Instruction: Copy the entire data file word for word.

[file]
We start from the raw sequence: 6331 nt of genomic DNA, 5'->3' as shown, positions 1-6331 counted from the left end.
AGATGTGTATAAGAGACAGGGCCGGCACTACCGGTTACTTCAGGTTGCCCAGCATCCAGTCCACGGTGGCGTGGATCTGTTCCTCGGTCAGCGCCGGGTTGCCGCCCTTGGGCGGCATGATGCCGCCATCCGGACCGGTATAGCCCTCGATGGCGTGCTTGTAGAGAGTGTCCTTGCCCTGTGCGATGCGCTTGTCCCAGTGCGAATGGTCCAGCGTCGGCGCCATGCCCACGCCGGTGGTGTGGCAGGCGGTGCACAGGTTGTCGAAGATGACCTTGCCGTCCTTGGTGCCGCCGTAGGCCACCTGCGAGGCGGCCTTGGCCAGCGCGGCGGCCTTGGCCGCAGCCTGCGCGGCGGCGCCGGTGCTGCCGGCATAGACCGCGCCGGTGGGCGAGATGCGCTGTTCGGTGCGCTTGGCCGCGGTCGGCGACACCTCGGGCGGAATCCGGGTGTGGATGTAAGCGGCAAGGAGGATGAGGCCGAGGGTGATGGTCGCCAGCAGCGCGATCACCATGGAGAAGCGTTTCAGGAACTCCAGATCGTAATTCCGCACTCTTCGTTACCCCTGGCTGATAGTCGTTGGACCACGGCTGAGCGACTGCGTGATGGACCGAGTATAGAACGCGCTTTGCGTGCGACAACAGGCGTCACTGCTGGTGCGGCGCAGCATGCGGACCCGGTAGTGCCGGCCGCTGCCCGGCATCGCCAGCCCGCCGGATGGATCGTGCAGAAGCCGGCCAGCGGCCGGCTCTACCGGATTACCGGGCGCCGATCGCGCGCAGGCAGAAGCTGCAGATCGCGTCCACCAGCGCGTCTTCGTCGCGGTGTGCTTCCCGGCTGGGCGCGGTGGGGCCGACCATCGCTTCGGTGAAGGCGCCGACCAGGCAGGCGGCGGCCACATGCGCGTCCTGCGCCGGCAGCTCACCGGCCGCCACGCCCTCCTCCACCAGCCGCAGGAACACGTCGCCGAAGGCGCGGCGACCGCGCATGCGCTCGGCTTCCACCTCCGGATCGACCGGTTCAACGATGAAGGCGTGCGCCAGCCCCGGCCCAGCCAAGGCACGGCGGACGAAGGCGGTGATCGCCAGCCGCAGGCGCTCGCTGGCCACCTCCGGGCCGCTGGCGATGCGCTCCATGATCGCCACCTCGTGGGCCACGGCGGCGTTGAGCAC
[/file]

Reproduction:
We start from the raw sequence: 6331 nt of genomic DNA, 5'->3' as shown, positions 1-6331 counted from the left end.
AGATGTGTATAAGAGACAGGGCCGGCACTACCGGTTACTTCAGGTTGCCCAGCATCCAGTCCACGGTGGCGTGGATCTGTTCCTCGGTCAGCGCCGGGTTGCCGCCCTTGGGCGGCATGATGCCGCCATCCGGACCGGTATAGCCCTCGATGGCGTGCTTGTAGAGAGTGTCCTTGCCCTGTGCGATGCGCTTGTCCCAGTGCGAATGGTCCAGCGTCGGCGCCATGCCCACGCCGGTGGTGTGGCAGGCGGTGCACAGGTTGTCGAAGATGACCTTGCCGTCCTTGGTGCCGCCGTAGGCCACCTGCGAGGCGGCCTTGGCCAGCGCGGCGGCCTTGGCCGCAGCCTGCGCGGCGGCGCCGGTGCTGCCGGCATAGACCGCGCCGGTGGGCGAGATGCGCTGTTCGGTGCGCTTGGCCGCGGTCGGCGACACCTCGGGCGGAATCCGGGTGTGGATGTAAGCGGCAAGGAGGATGAGGCCGAGGGTGATGGTCGCCAGCAGCGCGATCACCATGGAGAAGCGTTTCAGGAACTCCAGATCGTAATTCCGCACTCTTCGTTACCCCTGGCTGATAGTCGTTGGACCACGGCTGAGCGACTGCGTGATGGACCGAGTATAGAACGCGCTTTGCGTGCGACAACAGGCGTCACTGCTGGTGCGGCGCAGCATGCGGACCCGGTAGTGCCGGCCGCTGCCCGGCATCGCCAGCCCGCCGGATGGATCGTGCAGAAGCCGGCCAGCGGCCGGCTCTACCGGATTACCGGGCGCCGATCGCGCGCAGGCAGAAGCTGCAGATCGCGTCCACCAGCGCGTCTTCGTCGCGGTGTGCTTCCCGGCTGGGCGCGGTGGGGCCGACCATCGCTTCGGTGAAGGCGCCGACCAGGCAGGCGGCGGCCACATGCGCGTCCTGCGCCGGCAGCTCACCGGCCGCCACGCCCTCCTCCACCAGCCGCAGGAACACGTCGCCGAAGGCGCGGCGACCGCGCATGCGCTCGGCTTCCACCTCCGGATCGACCGGTTCAACGATGAAGGCGTGCGCCAGCCCCGGCCCAGCCAAGGCACGGCGGACGAAGGCGGTGATCGCCAGCCGCAGGCGCTCGCTGGCCACCTCCGGGCCGCTGGCGATGCGCTCCATGATCGCCACCTCGTGGGCCACGGCGGCGTTGAGCAC